Dimensions of Social Support as Mediators of the Forgiveness-Alcohol Outcome Relationship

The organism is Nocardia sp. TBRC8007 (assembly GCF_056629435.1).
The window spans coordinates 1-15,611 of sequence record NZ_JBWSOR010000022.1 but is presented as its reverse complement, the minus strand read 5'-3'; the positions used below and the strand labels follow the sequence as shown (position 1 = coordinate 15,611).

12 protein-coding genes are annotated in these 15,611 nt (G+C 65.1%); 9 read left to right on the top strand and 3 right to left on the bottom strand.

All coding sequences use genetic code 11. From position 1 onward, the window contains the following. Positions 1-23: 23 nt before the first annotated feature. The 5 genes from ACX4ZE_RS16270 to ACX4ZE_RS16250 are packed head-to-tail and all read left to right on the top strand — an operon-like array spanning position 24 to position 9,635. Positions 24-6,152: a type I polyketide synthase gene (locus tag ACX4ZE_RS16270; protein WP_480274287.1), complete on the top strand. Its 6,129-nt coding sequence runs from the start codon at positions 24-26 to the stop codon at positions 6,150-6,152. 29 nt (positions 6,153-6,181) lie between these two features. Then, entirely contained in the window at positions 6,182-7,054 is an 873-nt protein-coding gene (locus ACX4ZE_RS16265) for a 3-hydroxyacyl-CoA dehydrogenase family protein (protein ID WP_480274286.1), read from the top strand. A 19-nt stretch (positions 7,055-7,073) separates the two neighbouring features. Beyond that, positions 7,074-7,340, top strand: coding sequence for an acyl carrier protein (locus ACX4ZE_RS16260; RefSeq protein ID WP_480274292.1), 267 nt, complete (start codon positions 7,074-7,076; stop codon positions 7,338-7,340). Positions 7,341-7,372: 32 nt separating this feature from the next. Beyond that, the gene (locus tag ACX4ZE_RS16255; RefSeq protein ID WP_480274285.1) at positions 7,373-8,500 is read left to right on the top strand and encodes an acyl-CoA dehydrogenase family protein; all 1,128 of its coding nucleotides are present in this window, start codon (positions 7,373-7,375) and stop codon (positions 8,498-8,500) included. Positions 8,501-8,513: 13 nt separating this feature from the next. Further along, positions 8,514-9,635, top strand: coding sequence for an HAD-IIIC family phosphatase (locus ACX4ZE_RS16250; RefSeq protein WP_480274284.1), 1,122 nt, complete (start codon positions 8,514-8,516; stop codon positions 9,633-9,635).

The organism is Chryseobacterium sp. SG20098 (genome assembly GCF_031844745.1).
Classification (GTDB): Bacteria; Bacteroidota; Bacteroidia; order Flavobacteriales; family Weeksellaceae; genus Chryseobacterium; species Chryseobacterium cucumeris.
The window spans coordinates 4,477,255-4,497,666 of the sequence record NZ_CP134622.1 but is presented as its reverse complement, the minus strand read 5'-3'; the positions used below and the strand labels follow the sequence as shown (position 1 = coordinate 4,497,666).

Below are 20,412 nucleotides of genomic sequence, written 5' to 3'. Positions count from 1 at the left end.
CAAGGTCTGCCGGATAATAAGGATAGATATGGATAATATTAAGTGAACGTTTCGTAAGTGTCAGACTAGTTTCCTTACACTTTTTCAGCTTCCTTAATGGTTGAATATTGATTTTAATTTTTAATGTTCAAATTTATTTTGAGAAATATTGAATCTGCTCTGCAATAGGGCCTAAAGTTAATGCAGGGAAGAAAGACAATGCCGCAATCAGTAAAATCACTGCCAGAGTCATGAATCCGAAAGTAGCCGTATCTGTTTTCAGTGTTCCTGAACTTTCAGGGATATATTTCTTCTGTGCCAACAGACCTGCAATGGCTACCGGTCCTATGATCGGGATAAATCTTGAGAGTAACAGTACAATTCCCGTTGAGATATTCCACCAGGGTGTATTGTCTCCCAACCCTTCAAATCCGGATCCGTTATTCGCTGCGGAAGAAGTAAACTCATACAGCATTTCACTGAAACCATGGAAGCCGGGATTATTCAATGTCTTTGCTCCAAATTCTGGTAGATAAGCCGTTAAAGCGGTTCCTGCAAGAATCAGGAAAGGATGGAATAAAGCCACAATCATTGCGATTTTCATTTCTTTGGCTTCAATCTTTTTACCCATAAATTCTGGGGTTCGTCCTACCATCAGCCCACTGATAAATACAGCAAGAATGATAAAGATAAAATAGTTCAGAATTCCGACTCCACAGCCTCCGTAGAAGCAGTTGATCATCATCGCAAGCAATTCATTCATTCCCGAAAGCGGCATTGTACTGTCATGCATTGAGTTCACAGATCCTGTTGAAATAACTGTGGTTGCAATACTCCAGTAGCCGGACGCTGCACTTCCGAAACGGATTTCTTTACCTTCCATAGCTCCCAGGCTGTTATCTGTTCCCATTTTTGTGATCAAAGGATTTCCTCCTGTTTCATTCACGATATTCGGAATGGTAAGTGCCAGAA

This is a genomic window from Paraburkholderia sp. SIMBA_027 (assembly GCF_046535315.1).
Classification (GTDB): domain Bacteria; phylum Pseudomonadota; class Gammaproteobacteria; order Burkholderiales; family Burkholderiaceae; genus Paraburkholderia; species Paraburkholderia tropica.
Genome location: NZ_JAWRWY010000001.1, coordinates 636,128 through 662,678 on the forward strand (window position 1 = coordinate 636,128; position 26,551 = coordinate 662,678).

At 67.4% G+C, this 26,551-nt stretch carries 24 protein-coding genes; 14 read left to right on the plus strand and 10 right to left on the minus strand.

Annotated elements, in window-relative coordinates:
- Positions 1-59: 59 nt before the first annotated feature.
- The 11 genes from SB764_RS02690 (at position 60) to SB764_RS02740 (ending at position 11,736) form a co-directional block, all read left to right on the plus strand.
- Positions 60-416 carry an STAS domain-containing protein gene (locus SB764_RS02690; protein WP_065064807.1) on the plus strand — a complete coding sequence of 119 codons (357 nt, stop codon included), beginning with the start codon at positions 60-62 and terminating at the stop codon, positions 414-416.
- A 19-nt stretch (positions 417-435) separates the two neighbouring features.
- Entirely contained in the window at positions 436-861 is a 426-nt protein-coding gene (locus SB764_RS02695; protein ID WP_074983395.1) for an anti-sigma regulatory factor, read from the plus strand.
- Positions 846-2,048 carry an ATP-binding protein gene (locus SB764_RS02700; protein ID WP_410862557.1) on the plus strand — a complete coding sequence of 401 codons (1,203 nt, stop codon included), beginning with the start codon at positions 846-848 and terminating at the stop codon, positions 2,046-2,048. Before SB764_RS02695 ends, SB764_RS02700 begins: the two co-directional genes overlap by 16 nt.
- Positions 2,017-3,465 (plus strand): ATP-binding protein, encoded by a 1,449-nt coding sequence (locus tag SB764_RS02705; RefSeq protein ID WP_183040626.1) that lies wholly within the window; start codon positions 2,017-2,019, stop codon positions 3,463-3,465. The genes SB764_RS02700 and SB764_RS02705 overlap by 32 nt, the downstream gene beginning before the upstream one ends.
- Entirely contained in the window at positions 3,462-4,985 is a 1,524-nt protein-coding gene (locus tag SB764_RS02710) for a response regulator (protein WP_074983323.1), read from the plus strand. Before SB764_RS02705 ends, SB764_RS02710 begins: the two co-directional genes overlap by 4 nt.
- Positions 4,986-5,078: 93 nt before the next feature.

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OBJECTIVES: Religiousness and spirituality have been shown to be beneficially associated with substance abuse, yet little is known regarding specific aspects thereof. Forgiveness has been shown to be associated with alcohol-related outcomes largely through better mental health. The indirect role of social support, broadly defined, has also been examined but little if any association has been detected. METHODS: Through cross-sectional multiple mediation analyses we examined 2 dimensions of social support, constructive social support and social undermining, as possible mediators of the forgiveness-alcohol outcome relationship. RESULTS: Among college students identified as likely to be hazardous or harmful drinkers (n=126; ♀=60%; white=85%), we found social undermining but not constructive social support, to play a role in the relationship between forgiveness and overall problems with alcohol, consumption, dependence symptoms, negative consequences of use, and risk for relapse. Further, such relationships were observed for forgiveness of self and feeling forgiven by God, but not forgiveness of others. CONCLUSIONS: Both forgiveness of self and feeling forgiven by God were individually associated with less perceived social undermining, which in turn was associated with fewer alcohol-related problems. In addition, in certain instances, direct associations between forgiveness and fewer alcohol-related problems remained. In sum, examining multidimensional social support provides clarity to its role in the forgiveness-addiction association and reinforces the importance of understanding the multidimensional nature of all variables under consideration when conducting forgiveness-based research.